Scientists have been studying exoplanets to learn more about Earth's evolution and whether or not extraterrestrial lives exist. The exoplanets, the planets that are outside our solar system, are, however, very far away from us and it is quite difficult to get an idea of what happens there. So, now, NASA has created a new study that uses our home planet as a substitute for an exoplanet. It shows that even in the presence of very little light (one pixel), it is still possible to evaluate the significant characteristics of distant worlds.
This new study uses data from NASA's Polychromatic Earth Imager. This instrument, EPIC, is on board the satellite of the Deep Space Climate Observatory (DSCOVR) of the National Oceanic and Atmospheric Administration. Travel around the Sun at point 1 of Lagrange, which is a particular orbit that gives EPIC a continuous view of the surface illuminated by the Earth's sun. EPIC has been operational since 2015. It has produced detailed maps of the surface of our home planet in multiple wavelengths and has also contributed greatly to climate and climate studies.
From EPIC captures the image of the Earth's reflective lights in 10 different wavelengths or colors; each time the instrument "takes a photograph" of the Earth, it actually takes 10 images. The new NASA study averages each of the images in a single brightness value, which is the equivalent of a "single pixel" image for each wavelength. This unique image of a pixel on Earth is able to provide very little data on its surface. However, the authors of the document actually examined and studied a data set that contained single-pixel images that were clicked several times a day at 10 wavelengths, over a prolonged period of time.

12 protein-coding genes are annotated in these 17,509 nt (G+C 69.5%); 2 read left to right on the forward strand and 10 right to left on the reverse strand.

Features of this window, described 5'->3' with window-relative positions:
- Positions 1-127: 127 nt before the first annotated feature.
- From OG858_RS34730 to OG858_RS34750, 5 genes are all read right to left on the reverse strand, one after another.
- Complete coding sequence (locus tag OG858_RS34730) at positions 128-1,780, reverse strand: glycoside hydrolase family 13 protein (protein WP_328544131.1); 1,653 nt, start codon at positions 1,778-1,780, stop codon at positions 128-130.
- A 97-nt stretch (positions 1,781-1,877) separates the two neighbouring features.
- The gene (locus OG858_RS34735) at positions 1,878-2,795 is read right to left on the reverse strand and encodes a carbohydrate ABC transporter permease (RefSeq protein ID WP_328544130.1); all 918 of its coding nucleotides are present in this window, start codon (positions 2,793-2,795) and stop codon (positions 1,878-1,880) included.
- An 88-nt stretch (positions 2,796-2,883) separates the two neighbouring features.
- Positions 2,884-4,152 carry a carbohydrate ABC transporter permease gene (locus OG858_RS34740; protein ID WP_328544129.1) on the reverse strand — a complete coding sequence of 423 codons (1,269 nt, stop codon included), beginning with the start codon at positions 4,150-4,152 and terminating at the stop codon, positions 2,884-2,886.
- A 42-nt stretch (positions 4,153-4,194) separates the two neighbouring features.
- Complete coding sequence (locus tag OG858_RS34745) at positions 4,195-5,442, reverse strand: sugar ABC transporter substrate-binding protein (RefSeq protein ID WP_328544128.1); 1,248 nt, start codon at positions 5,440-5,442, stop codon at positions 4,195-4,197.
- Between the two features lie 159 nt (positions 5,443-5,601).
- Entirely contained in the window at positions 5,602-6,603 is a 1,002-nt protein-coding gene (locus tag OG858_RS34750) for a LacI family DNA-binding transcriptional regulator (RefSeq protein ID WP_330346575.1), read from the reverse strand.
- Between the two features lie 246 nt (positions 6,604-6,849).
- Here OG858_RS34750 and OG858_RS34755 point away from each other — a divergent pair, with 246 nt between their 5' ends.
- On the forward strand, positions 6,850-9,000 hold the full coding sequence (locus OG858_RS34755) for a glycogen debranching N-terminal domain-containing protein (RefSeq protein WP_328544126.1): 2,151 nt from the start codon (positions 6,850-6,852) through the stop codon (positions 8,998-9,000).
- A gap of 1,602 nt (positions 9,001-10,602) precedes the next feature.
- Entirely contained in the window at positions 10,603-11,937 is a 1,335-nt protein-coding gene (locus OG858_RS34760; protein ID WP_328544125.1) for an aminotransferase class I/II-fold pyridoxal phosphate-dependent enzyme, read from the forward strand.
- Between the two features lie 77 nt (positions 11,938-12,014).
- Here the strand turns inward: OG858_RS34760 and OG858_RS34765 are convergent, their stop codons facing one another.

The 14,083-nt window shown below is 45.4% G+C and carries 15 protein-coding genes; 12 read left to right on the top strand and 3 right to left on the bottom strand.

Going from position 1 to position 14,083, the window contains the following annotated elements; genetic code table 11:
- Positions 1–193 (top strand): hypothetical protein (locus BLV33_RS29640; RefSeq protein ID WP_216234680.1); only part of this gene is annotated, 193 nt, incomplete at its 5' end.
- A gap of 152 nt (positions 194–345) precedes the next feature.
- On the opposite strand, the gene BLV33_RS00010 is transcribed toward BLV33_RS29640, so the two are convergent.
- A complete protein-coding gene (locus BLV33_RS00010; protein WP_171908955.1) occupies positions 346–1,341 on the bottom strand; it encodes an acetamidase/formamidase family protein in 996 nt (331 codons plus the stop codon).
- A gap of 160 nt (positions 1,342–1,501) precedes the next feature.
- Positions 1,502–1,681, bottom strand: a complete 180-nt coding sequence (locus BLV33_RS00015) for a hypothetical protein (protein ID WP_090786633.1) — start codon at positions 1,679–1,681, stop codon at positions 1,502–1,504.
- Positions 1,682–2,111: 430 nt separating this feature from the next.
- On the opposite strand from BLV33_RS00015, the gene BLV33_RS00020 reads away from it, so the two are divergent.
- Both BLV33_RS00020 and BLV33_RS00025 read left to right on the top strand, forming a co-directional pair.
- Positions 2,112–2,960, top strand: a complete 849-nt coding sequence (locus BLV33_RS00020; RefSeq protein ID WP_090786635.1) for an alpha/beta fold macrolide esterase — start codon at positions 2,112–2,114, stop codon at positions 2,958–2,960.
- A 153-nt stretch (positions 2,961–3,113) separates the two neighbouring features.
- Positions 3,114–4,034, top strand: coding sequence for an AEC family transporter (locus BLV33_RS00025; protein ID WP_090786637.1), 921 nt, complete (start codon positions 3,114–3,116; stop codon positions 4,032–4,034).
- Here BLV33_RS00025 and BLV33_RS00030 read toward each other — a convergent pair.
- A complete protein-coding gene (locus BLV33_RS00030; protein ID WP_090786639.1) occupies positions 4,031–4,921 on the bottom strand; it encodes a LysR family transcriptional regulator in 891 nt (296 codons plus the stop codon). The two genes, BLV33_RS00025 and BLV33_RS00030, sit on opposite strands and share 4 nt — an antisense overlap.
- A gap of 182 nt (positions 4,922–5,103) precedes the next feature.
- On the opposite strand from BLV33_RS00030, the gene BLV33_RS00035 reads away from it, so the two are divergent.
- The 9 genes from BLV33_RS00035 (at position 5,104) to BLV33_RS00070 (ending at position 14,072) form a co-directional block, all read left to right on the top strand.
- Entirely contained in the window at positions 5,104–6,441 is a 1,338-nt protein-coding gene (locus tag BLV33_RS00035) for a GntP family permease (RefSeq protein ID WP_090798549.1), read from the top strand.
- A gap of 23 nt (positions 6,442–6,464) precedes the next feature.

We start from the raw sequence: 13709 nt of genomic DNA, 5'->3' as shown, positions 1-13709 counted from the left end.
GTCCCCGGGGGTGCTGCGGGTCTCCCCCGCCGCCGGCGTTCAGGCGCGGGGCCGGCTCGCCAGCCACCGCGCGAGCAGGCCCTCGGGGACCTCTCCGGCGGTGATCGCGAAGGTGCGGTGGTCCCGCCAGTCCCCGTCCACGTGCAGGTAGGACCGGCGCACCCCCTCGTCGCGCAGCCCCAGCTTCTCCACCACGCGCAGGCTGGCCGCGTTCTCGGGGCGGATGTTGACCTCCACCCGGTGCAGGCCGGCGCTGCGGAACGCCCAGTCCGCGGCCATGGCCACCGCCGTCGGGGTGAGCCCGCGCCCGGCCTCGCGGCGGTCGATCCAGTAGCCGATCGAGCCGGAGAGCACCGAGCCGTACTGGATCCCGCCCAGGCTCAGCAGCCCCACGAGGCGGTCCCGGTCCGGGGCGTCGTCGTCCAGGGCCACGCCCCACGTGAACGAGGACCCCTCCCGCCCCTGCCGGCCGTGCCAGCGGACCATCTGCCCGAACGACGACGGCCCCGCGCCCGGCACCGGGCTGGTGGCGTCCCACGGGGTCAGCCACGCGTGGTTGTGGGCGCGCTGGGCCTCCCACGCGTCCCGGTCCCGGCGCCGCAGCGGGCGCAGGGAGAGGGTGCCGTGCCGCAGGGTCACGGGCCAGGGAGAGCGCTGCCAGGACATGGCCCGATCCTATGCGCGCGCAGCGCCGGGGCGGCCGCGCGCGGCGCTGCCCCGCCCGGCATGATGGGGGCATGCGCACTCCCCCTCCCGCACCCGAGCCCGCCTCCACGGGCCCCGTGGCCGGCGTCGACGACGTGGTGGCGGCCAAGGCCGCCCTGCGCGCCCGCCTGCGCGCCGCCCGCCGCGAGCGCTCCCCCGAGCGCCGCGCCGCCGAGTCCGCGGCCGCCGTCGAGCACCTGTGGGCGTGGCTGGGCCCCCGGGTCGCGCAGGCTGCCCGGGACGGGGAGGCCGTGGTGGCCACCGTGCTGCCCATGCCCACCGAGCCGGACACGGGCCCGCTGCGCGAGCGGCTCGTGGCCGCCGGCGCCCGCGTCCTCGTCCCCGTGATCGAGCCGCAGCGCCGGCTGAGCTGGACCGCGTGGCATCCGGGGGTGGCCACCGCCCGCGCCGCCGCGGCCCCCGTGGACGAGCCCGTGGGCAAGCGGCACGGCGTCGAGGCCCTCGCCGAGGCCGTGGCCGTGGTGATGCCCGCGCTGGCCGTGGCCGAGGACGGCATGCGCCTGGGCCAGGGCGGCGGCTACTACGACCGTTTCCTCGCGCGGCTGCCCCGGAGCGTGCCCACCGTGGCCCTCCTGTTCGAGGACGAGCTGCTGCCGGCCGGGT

Researchers were actually able to determine several facts about the planet from those single-pixel images, such as clouds of water in the atmosphere and their rotation speed.
"The benefit of using The Earth as a proxy for an exoplanet is that we can verify our conclusions derived from the data of a single pixel with the large amount of data we have for the Earth, we can not do that if we are using data from a distant exoplanet and real, "said Jonathan Jiang, lead author of the study. that was published in Astrophysical Journal. Jian is also atmospheric and climatic scientist at NASA's Jet Propulsion Laboratory in Pasadena, California.
Currently, Jiang is making use of climate data to achieve further development in exoplanet studies. Now, these exoplanets are much dimmer than stars and are also much harder to detect. For example, Earth is about 10 billion times fainter than the Sun. While scientists have detected more than 3,700 exoplanets to date; only 45 of them were detected through direct images.
The new NASA study shows that if we can observe an exoplanet with discrete characteristics for a long time; it would be possible to evaluate the rotation speed of that planet by monitoring a repetitive pattern in the reflected light. "People have been talking for some time about the use of this approach to measure the rotation speed of exoplanets, but there has not been any proof that it could work because we did not have real data, we have shown that at each wavelength, 24 "The period appears, which means that this approach to measuring the rotation of planets is solid," said exoplanet scientist Renyu Hu of NASS JPL and co-author of the study.
This new study should help scientists understand more about the exoplanets and that they know, soon they will also be able to find us some extraterrestrial neighbors!